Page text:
By Eduardo Gonzales, MD
What are probiotics? Do they really have health benefits? —firstname.lastname@example.org
The term probiotic was coined by German bacteriologist Werner Kollath in 1953 to describe various supplements believed to restore the health of malnourished patients. Since then, people used the word to mean different things, which is why it took a long time for the scientific community to arrive at a consensus on its meaning. The current, widely accepted definition of the term, which was formulated by the Food and Agriculture Organization of the United Nations (FAO) in 2001, states that probiotic refers to a live microorganism, which, when administered in adequate amounts, confers a beneficial health effect on the host. Simply stated, probiotics are “good bacteria” that are akin to the ones that naturally occur in our body.
Good bacteria are essential to our health
Countless “good bacteria” reside throughout our body. They are, in fact, vital to our survival, health, and well-being. Examples of “good bacteria” include bifidobacteria, eubacteria, clostridia, gram positive cocci, and lactobacilli, microorganisms that populate our intestines. These bacteria perform numerous useful functions, such as inhibiting the growth of pathogenic or disease-causing bacteria, training the cells of the immune system, and producing vitamins such as biotin and vitamin K.
Why people are gaga over probiotics?
Probiotics that belong to the genera Lactobacillus and Bifidobacterium currently abound in the market as part of fermented food products such as yogurt, soy yogurt, and milk-like products like Yakult. There are also numerous probiotic-containing cereals, juices, candy bars, and cookies. We do not have local figures, but among American adults, probiotics are the third most commonly used dietary supplement behind fish oil, glucosamine, and chondroitin.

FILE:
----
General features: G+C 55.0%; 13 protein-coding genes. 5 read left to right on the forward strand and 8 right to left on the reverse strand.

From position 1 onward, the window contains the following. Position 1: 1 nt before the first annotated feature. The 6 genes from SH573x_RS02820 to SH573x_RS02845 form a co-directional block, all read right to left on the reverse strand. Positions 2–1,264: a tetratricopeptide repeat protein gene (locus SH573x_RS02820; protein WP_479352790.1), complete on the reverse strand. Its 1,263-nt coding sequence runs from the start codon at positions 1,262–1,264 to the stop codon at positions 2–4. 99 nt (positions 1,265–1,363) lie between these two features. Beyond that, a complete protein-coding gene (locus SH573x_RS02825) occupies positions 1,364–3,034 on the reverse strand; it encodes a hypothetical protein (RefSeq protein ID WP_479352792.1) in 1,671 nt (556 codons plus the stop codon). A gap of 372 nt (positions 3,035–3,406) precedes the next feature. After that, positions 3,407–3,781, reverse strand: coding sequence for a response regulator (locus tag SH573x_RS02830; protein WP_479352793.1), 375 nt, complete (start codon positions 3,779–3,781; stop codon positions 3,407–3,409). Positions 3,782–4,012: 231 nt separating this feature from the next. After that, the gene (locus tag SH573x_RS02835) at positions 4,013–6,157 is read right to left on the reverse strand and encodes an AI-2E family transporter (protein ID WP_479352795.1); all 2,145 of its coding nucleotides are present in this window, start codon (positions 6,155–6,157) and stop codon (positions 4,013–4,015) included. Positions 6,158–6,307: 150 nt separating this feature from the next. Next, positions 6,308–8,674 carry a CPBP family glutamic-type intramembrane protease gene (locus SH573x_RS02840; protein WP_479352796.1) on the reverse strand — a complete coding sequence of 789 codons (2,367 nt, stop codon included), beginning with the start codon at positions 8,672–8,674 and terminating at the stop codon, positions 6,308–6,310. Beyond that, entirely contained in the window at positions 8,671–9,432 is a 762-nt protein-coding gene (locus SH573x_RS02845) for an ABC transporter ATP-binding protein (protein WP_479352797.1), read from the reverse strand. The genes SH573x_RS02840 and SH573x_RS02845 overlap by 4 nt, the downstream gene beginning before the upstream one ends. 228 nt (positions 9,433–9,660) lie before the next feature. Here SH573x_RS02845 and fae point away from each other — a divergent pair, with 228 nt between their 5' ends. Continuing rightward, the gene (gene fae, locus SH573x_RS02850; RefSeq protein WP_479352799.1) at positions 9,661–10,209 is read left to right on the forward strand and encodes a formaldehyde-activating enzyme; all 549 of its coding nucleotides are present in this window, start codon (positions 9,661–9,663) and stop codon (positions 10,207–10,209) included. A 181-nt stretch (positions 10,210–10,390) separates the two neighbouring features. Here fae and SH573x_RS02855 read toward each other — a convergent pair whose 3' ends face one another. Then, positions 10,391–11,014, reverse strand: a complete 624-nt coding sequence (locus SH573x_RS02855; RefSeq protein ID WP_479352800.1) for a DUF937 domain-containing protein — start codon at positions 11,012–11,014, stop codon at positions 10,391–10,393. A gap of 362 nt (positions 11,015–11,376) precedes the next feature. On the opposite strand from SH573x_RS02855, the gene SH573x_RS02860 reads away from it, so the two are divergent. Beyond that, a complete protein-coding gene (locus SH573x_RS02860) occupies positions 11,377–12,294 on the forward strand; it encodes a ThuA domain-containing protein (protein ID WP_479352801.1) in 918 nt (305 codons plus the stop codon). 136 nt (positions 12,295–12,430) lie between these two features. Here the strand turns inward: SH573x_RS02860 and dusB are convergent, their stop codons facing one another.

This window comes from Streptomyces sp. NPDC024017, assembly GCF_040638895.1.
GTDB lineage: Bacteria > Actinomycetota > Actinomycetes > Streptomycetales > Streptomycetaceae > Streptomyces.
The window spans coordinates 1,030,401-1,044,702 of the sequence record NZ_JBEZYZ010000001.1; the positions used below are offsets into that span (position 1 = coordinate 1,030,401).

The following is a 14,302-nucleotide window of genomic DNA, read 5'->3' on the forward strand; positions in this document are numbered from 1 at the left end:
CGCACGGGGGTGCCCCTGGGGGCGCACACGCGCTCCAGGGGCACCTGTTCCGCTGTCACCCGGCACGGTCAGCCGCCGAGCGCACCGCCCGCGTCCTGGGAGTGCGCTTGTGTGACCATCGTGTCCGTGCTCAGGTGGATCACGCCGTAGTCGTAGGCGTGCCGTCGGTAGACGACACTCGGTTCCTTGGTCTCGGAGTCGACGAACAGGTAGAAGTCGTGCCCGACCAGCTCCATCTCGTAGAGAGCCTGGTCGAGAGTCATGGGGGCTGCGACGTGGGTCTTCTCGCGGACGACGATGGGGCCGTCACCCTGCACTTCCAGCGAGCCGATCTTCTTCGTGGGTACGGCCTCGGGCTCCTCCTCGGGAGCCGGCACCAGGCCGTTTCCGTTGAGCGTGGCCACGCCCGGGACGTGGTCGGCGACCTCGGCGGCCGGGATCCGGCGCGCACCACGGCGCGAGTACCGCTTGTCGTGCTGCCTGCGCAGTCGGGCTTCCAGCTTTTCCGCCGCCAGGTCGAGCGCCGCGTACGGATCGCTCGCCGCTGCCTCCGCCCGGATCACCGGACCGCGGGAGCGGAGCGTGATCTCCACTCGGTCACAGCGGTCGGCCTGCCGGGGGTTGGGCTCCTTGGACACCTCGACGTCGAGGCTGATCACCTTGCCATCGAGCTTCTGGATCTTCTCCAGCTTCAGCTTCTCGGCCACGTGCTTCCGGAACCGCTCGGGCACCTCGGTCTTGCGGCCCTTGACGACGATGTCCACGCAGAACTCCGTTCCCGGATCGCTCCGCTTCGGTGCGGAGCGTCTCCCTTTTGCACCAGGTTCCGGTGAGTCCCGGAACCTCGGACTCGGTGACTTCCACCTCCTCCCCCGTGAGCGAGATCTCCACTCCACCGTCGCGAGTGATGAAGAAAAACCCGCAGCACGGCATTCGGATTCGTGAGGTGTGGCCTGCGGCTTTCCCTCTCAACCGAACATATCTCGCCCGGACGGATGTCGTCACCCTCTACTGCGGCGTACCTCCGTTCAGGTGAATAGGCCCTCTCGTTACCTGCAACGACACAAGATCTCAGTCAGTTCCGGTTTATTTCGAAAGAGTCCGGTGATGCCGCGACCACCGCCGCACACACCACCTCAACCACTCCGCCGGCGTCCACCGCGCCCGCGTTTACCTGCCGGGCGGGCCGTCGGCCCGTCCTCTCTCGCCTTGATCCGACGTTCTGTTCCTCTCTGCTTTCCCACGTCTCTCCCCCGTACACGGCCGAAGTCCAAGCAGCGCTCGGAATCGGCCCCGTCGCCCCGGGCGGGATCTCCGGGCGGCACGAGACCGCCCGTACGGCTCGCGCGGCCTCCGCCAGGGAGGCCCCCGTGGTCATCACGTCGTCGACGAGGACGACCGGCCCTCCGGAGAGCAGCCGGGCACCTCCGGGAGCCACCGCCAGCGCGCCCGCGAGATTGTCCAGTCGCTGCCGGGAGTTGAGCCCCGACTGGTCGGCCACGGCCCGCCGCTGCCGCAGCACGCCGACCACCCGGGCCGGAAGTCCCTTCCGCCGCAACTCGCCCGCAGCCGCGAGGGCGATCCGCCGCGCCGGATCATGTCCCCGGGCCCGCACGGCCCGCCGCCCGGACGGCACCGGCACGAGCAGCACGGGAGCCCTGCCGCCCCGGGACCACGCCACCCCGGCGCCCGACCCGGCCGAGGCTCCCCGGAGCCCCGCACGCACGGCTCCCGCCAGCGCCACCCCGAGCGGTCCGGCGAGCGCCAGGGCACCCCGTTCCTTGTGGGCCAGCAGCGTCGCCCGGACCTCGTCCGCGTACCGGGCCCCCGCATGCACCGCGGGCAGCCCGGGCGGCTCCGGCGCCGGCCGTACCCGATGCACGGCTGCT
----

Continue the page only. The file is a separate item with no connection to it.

The popularity of probiotics is anchored on the notion that they benefit us by augmenting the “good bacteria” in our intestines beyond the amount already existing. Manufacturers of probiotic-containing products attribute a host of health benefits to their products. Their products supposedly improve digestion, protect the skin from harmful bacteria, build immunity, and promote general well-being.
The real score
The health benefits attributed to probiotics are not necessarily false but they are unfounded. The fact that probiotics are marketed as food supplements instead of drugs attest to this. To be able to market anything as drug, proof of safety and efficacy is required.
To date, numerous researches have been undertaken to find out whether probiotics might help prevent or treat a variety of health problems. Results of some of these scientific studies suggest that probiotics may indeed have health benefits. A few show probiotics might help alleviate the symptoms of certain chronic gastrointestinal tract conditions, such as irritable bowel syndrome. A number indicate probiotics may help prevent diarrheas that are caused by infections or antibiotics, decrease the incidence of respiratory infection and dental caries in children, and help lactose-intolerant individuals. Some strains of lactobacilli have demonstrated anti-mutagenic effects, which imply they could prevent colon cancer. Animal studies have shown that some probiotics could lower serum cholesterol levels. A limited number hint that probiotics may help maintain immune system activity and decrease the risk of developing allergies.
All of these scientific studies, however, are preliminary in nature, none is conclusive. Also, not all probiotics have the same effects.The European Food Safety Authority summed it all up when it said that as of 2012, the scientific evidence remains insufficient to prove a cause and effect relationship between consumption of probiotic products and any health benefit.
In any case, people who wish to take probiotic supplements need not really worry about possible ill-effects because probiotics are evidently safe. Their adverse effects are few and generally benign—abdominal discomfort, bloating, gas pain. In people with weakened immune systems, however, infections have occasionally been reported.
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